(1) Background: Acute acoustic (sound) stimulus prompts a state of defensive motivation in which unconscious muscle responses are markedly enhanced in humans. The orbicularis oculi (OO) of the eye is an easily accessed muscle common for acoustic startle reaction/response/reflex (ASR) investigations and is the muscle of interest in this study. Although the ASR can provide insights about numerous clinical conditions, existing methodologies (Electromyogram, EMG) limit the usability of the method in real clinical conditions. (2) Objective: With EMG-free muscle recording in mind, our primary aim was to identify and investigate potential correlations in the responses of individual and cooperative OO muscles to various acoustic stimuli using a mobile and wire-free system. Our secondary aim was to investigate potential altered responses to high and also relatively low intensity acoustics at different frequencies in both sitting and standing positions through the use of biaural sound induction and video diagnostic techniques and software. (3) Methods: This study used a mobile-phone acoustic startle response monitoring system application to collect blink amplitude and velocity data on healthy males, aged 18–28 community cohorts during (n
= 30) in both sitting and standing postures. The iPhone X application delivers specific sound parameters and detects blinking responses to acoustic stimulus (in millisecond resolution) to study the responses of the blinking reflex to acoustic sounds in standing and sitting positions by using multiple acoustic test sets of different frequencies and amplitudes introduced as acute sound stimuli (<0.5 s). The single acoustic battery of 15 pure-square wave sounds consisted of frequencies and amplitudes between 500, 1000, 2000, 3000, and 4000 Hz scales using 65, 90, and 105 dB (e.g., 3000 Hz_90 dB). (4) Results: Results show that there was a synchronization of amplitude and velocity between both eyes to all acoustic startles. Significant differences (p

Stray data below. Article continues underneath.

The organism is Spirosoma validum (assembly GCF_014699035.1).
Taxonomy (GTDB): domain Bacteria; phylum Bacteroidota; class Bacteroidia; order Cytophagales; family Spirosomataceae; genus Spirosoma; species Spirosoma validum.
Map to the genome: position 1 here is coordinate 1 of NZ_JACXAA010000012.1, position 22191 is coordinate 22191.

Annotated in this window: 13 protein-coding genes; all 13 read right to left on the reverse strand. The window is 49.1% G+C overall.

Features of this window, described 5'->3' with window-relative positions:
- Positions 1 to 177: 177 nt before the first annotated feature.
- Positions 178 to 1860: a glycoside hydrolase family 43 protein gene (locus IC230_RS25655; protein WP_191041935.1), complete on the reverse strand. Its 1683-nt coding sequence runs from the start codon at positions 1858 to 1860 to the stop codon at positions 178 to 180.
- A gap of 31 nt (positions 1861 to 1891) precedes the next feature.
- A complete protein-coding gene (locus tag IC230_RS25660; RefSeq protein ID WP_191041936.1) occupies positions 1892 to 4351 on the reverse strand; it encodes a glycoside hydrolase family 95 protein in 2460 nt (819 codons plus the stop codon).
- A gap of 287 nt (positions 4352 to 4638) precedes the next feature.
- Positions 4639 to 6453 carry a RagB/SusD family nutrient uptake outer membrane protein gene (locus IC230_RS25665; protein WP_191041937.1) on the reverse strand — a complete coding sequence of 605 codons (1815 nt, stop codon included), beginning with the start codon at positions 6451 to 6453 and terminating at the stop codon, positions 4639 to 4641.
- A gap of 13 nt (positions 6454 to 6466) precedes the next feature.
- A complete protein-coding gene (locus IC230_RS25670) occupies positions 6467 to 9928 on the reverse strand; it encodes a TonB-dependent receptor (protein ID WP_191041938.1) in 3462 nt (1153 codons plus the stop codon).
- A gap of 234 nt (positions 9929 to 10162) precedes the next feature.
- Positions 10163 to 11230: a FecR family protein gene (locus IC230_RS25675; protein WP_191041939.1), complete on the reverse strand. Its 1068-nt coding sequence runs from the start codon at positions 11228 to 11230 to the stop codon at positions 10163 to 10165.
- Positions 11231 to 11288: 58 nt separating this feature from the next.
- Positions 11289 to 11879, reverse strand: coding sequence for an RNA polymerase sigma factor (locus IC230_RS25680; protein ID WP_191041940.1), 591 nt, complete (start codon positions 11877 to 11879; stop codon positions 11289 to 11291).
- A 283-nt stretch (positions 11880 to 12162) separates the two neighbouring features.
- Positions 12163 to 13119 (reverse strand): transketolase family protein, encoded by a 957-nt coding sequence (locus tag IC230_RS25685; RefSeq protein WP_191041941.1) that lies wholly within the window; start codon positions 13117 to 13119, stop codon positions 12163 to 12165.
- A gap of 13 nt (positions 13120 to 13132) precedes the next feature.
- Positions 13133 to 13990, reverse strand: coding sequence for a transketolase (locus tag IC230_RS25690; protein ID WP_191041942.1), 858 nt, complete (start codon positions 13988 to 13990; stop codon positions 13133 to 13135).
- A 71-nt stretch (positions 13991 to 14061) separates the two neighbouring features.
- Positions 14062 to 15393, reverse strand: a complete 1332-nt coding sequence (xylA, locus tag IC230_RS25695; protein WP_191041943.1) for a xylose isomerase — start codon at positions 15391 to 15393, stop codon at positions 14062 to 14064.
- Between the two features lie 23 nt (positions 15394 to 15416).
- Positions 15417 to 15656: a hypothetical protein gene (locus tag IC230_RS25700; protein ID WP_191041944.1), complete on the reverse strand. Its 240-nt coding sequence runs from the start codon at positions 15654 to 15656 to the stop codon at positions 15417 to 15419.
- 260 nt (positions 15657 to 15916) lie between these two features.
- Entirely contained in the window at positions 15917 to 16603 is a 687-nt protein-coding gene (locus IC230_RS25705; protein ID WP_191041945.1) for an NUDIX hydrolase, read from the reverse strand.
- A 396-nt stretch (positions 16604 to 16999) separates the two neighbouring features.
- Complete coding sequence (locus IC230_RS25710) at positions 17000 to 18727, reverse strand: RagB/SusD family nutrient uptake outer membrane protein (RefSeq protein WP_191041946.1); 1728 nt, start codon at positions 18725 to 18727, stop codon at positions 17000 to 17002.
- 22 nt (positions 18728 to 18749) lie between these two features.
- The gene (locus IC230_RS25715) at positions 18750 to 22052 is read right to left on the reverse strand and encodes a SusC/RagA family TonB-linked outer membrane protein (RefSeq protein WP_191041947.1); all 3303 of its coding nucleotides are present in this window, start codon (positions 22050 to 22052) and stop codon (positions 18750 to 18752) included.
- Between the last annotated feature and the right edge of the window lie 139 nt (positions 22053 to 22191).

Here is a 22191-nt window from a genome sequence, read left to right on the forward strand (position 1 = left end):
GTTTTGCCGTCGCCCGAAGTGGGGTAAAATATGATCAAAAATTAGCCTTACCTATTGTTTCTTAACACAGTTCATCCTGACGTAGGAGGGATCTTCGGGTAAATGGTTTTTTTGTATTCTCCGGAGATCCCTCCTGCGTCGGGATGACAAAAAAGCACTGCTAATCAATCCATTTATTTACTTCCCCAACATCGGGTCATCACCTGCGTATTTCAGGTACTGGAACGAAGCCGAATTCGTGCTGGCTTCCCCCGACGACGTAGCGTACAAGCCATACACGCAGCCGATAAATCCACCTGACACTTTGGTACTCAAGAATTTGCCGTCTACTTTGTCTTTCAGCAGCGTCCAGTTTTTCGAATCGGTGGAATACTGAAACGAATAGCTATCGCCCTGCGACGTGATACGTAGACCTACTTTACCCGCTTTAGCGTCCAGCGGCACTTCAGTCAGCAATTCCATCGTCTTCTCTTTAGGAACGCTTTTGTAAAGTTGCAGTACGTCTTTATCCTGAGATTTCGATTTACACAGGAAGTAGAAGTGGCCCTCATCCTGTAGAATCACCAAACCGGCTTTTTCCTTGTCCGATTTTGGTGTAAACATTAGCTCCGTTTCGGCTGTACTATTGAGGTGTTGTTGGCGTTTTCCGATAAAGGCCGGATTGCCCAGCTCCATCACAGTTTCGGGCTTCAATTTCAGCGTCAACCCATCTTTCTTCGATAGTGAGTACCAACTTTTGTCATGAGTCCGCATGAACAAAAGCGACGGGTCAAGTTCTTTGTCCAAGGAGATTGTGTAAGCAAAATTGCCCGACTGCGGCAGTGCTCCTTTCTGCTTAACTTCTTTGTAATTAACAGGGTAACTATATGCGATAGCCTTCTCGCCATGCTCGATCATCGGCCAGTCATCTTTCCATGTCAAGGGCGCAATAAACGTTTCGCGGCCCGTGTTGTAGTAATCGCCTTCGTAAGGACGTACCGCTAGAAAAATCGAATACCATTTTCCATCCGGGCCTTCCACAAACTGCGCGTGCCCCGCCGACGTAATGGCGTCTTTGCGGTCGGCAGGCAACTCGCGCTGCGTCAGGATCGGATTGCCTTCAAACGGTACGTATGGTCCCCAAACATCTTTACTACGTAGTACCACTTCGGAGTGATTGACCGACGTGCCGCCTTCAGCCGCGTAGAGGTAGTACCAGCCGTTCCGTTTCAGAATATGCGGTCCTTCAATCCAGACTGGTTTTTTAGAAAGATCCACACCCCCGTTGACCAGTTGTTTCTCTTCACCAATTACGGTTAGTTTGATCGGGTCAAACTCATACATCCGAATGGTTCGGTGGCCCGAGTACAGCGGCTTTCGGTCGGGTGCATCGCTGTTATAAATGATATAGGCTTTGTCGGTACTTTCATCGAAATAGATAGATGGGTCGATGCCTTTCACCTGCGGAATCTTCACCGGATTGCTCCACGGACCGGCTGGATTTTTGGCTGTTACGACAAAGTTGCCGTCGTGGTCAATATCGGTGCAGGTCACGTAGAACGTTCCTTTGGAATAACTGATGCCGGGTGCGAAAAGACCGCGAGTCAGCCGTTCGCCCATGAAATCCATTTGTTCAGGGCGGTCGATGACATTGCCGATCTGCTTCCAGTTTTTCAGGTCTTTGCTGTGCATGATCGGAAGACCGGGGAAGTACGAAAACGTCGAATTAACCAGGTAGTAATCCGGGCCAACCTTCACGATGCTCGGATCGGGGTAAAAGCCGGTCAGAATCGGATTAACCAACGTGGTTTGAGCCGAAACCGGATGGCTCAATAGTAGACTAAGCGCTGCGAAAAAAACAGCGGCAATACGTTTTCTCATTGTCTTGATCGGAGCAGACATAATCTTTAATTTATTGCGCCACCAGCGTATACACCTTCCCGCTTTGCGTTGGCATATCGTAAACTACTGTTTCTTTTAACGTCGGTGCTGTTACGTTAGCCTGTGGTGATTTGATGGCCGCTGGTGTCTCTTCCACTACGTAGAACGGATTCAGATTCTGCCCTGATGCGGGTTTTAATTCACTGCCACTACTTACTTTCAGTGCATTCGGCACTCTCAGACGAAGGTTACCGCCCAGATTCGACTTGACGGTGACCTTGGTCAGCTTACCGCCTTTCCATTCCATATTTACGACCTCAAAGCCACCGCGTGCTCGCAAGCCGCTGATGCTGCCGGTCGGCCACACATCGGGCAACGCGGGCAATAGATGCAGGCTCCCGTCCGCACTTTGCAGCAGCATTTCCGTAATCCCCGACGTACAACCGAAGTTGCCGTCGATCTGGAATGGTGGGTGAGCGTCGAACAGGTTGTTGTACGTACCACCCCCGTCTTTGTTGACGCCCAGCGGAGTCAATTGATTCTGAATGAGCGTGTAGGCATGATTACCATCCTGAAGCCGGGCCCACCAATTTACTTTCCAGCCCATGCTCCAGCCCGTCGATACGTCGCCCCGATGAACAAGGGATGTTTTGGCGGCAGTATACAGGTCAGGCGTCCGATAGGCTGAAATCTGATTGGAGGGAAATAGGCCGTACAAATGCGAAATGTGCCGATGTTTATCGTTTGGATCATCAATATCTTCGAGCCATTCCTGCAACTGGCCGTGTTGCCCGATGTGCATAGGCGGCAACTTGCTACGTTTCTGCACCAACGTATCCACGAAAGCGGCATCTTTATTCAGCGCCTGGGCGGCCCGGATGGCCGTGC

= 0.01) in blinking reaction time between sitting vs. standing at the high intensity (105 dB) 500 Hz acoustic test set was discovered. Interestingly, a highly significant difference (p
< 0.001) in response times between test sets 500 Hz_105 dB and 4000 Hz_105 dB was identified. (5) Conclusions: To our knowledge, this is the first mobile phone-based acoustic battery used to detect and report significant ASR responses to specific frequencies and amplitudes of sound stimulus with corresponding sitting and standing conditions. The results from this experiment indicate the potential significance of using the specific frequency, amplitude, and postural conditions (as never before identified) which can open new horizons for ASR to be used for diagnosis and monitoring in numerous clinical and remote or isolated conditions.
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